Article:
John Morales is chief meteorologist at WTVJ NBC-6 in Miami FL and the founder of ClimaData, a small commercial weather firm. He is the longest-tenured broadcast meteorologist in South Florida.
In the classic baseball movie "Field of Dreams," a baseball diamond was built in a cornfield. In what could be a disaster movie-in-production, Florida has built enough housing and infrastructure in the past decade to accommodate 2.5 million new residents. It’s clear that a lot of building has been going on in the Sunshine State lately. But not one has come! Not a single hurricane has reached Florida since major Hurricane Wilma in October 2005. When this year’s Atlantic hurricane season starts on June 1, it’ll mark a record 10 years, seven months and eight days since the last landfall.
What’s most remarkable about this streak is that 66 hurricanes have tracked through the Atlantic since Florida’s last hurricane impact. According to Phil Klotzbach from Colorado State University (CSU), the odds of that happening are approximately 1-in-500.
66 hurricanes have tracked thru the Atlantic since FL's last hurricane impact. Odds are ~1:500 using 1966-2005 FL/basinwide ratio (9%)— Philip Klotzbach (@philklotzbach) May 25, 2016
That’s a really, really low BABIP.
Wait, what? Batting Average on Balls In Play! You weren’t expecting me to drop the baseball theme after the first sentence, were you? Baseball — my favorite sport — provides an excellent analogy on what’s been happening with tropical cyclones in the Atlantic basin of late.
When it comes to tropical threats, having had 66 “balls in play” — in this case, hurricanes — over more than 10 years without a single “hit” denotes a BABIP of zero in Florida. Yet the normal ratio of Florida landfalling hurricanes to Atlantic basinwide — we’ll call it our Florida Hurricane BABIP — is 9 percent.
Had our Hurricane BABIP over the last decade remained close to the mean, we would’ve had six hurricanes hit the state! Instead we had zero. But a good baseball analyst (or a baseball nut like me) knows that BABIP always reverts to the mean. We won’t be as lucky going forward, and eventually — unless there’s been a fundamental climatic change — we may see several hurricanes strike the state in a short span.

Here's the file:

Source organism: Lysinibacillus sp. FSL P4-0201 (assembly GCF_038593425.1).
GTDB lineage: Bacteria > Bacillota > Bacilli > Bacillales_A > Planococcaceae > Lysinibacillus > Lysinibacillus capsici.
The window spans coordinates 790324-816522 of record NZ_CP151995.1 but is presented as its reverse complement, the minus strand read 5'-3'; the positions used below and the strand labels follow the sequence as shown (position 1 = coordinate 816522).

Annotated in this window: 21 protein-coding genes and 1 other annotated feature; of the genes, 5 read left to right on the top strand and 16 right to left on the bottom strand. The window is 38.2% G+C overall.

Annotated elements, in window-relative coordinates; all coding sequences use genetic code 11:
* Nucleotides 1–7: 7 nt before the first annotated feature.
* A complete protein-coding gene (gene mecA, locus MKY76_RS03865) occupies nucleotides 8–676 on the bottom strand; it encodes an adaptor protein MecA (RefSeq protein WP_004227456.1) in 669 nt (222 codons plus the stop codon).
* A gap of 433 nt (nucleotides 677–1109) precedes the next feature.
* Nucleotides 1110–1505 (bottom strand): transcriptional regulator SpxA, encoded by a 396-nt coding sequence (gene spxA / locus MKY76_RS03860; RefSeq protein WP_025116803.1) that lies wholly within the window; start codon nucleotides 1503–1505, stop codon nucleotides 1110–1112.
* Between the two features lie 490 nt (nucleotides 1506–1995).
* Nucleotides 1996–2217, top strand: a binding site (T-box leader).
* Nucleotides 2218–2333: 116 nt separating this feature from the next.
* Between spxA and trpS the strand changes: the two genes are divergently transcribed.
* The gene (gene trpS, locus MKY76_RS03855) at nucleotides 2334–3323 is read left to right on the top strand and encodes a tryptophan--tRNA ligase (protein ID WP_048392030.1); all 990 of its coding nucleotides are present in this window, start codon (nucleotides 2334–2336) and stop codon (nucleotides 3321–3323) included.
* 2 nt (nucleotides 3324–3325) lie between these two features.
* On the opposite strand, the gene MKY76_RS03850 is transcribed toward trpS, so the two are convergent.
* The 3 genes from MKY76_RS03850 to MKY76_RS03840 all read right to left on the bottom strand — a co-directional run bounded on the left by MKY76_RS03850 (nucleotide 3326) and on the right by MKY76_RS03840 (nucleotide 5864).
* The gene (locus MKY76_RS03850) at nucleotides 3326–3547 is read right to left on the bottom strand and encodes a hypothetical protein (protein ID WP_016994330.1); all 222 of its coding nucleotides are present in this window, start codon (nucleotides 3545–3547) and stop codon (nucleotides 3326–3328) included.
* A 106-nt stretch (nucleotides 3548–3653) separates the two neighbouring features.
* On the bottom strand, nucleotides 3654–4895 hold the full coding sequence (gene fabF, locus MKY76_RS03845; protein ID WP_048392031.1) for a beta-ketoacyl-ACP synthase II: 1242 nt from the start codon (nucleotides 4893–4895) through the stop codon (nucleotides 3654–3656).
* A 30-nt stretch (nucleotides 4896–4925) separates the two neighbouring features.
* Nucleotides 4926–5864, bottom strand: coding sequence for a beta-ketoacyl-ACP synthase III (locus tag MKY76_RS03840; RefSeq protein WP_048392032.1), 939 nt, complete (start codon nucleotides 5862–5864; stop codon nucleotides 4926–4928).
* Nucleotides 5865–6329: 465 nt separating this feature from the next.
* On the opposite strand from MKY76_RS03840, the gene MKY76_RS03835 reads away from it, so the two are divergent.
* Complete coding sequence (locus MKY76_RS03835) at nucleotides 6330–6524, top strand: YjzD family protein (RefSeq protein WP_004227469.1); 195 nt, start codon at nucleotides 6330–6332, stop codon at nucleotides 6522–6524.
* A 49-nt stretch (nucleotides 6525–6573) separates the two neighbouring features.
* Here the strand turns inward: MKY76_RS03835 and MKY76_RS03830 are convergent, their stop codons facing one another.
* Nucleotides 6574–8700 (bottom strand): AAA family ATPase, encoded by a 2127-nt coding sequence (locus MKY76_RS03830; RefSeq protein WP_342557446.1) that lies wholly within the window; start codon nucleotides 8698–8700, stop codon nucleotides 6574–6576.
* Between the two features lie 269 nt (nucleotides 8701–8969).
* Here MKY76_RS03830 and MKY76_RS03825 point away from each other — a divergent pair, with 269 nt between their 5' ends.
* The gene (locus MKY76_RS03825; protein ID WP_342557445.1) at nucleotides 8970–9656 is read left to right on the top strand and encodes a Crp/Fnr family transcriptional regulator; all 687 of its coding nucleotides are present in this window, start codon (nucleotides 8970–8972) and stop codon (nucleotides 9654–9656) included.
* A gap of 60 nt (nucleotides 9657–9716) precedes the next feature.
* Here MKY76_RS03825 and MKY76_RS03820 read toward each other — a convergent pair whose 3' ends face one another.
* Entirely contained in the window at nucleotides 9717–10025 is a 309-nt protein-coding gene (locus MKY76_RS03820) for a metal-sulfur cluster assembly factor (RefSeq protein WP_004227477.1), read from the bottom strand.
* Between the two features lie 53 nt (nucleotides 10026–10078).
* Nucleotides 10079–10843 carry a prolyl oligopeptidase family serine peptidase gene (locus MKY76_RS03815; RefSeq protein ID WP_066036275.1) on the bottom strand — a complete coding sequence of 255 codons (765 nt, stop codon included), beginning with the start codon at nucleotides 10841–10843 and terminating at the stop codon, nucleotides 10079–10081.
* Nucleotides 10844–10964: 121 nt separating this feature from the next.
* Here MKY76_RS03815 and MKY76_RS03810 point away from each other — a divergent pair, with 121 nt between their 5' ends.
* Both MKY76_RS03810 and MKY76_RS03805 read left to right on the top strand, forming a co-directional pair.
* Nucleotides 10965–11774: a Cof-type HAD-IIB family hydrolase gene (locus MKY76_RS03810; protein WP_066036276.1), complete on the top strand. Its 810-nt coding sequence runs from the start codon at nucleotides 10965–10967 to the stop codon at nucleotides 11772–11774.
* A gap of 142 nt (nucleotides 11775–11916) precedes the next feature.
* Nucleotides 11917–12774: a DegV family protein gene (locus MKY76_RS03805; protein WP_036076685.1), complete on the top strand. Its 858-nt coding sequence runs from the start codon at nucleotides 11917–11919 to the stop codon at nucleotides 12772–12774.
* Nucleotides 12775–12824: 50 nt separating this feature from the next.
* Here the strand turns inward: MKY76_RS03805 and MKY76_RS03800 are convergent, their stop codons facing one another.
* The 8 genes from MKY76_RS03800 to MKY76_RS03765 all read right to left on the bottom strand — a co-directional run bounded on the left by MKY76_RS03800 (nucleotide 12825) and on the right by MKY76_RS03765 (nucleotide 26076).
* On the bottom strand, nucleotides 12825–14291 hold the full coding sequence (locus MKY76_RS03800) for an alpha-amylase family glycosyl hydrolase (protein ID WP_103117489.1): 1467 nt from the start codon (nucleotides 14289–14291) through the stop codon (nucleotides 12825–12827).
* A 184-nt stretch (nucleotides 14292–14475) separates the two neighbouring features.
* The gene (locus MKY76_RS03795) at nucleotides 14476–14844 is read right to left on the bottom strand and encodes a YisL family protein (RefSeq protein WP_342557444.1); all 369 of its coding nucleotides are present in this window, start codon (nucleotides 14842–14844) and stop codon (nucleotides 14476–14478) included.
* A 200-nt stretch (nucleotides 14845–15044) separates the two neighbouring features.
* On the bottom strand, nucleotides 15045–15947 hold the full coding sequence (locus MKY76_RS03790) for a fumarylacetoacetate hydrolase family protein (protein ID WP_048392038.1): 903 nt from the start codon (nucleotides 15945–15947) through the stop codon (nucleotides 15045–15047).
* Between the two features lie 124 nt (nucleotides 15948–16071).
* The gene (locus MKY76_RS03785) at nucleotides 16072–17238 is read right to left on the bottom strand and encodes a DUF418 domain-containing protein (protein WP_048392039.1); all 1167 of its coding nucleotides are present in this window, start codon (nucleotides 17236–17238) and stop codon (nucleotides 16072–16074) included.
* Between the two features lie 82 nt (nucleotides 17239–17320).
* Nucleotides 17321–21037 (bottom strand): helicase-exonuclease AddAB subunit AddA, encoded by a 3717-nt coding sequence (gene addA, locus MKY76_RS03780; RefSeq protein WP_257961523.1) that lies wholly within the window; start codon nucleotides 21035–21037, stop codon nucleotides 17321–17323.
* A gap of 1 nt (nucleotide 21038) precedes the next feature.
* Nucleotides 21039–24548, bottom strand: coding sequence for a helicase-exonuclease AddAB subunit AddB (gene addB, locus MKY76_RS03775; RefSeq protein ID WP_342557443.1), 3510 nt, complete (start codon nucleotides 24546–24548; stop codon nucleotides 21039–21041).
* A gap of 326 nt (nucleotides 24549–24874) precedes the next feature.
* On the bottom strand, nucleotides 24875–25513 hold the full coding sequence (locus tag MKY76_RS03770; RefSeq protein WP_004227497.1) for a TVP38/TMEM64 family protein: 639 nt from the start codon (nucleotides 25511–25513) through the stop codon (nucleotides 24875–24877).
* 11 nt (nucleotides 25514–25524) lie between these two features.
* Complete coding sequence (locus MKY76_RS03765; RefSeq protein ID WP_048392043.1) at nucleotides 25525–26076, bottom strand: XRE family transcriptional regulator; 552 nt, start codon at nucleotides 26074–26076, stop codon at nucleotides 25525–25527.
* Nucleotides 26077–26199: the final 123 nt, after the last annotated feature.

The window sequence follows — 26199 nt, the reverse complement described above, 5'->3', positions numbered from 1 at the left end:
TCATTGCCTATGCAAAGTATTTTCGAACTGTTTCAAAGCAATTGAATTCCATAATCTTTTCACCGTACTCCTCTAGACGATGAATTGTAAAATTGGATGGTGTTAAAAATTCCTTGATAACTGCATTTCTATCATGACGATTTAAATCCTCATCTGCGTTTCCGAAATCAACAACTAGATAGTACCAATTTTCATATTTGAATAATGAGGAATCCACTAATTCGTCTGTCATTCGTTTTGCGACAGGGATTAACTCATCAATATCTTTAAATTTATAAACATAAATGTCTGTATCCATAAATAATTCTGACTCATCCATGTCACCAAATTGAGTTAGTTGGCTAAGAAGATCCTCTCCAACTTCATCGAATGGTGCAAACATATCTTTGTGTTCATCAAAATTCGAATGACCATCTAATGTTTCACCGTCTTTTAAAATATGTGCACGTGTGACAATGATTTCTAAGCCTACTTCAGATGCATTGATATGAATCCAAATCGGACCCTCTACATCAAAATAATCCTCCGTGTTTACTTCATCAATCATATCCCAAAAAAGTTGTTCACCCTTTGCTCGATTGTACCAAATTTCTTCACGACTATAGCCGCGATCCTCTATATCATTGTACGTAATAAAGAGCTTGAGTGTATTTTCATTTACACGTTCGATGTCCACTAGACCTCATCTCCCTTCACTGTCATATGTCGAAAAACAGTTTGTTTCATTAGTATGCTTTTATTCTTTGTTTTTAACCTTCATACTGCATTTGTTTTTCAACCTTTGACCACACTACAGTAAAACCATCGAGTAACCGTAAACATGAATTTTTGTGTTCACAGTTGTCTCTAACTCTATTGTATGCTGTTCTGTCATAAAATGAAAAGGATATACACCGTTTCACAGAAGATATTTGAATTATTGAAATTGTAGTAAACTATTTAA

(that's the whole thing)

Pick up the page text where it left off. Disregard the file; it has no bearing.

This year is particularly worrisome. While a normal to slightly more active than normal year is being predicted by the various seasonal prediction entities (CSU, NOAA, UK Met Office and the Weather Channel among others), there will likely be a La Niña to contend with this season. The powerful El Niño that helped suppress tropical cyclones in the Atlantic in 2015 has faded rapidly. If it’s replaced by La Niña, there’ll be more favorable conditions for tropical storms to mature into hurricanes.
While there are many other variables that can affect how many storms form, how strong hurricanes get, and where they go, there’s nothing pretty about this statistic: Florida is impacted by over twice as many hurricanes in La Niña compared to El Niño, as shown in the graph below. The blue bar shows 0.88 hurricane impacts per year or about nine Florida hurricanes for every 10 La Niña years.
So, if we built it, will they come? I hope not! But it’s going to be very difficult to sustain our record lucky streak.
Billions of dollars have been invested in property and infrastructure across the Sunshine State since our last hurricane strike. Florida is now more populous than New York. South Florida’s metro area alone has seen its population increase by 500,000 in the past 10 years. Complacency has set in. And many new neighbors have never had to face the threat of a hurricane.
There are reasons to be worried, and you need to be prepared.